One of the mysteries of the English language finally explained.
A plant of the buttercup family with flowers similar to those of the anemone, native to northern temperate regions.
Genus Hepatica, family Ranunculaceae
- ‘On this day, the first hepatica buds were poking through the leaf mat, and some were opening into startlingly light-blue flowers.’
- ‘It gathered flowers from the forest floor as they walked: yellow celandine and primrose, pale anemone, pink-veined wood sorrel, purple hepatica, lilac and plum violets.’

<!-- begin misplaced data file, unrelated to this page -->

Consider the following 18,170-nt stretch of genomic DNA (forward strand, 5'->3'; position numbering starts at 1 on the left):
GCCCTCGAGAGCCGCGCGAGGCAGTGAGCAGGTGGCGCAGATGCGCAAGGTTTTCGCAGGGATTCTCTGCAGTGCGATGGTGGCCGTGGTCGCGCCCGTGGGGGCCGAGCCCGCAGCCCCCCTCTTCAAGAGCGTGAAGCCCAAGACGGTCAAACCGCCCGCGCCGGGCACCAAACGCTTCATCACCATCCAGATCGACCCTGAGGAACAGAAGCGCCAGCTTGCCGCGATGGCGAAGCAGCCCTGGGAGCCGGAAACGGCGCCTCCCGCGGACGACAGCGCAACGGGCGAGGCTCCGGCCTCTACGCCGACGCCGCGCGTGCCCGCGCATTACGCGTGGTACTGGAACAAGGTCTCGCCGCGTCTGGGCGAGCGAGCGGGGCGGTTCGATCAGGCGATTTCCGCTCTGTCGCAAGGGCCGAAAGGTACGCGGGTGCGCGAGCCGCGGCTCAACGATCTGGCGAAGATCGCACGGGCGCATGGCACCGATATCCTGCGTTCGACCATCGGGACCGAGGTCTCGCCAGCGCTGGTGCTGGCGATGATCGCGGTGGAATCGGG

- ‘Many of our loveliest spring wildflowers - trillium, wild ginger, Dutchman's breeches, and hepatica among them - simply can't compete.’
- ‘Twenty feet high, the cataract drops its riches into the upper end of the pool, cloaked by hepatica and trailing vines.’
- ‘The forest has not been cut for 300 years, and I found myself surrounded by ground flora such as Solomon's seal, lily of the valley, yellow wood anemone, toothwort, asarabacca, herb paris and hepatica.’
From medieval Latin hepatica (herba) ‘plant having liver-shaped parts, or one used to treat liver diseases’, feminine of hepaticus (see hepatic).
In this article we explore how to impress employers with a spot-on CV.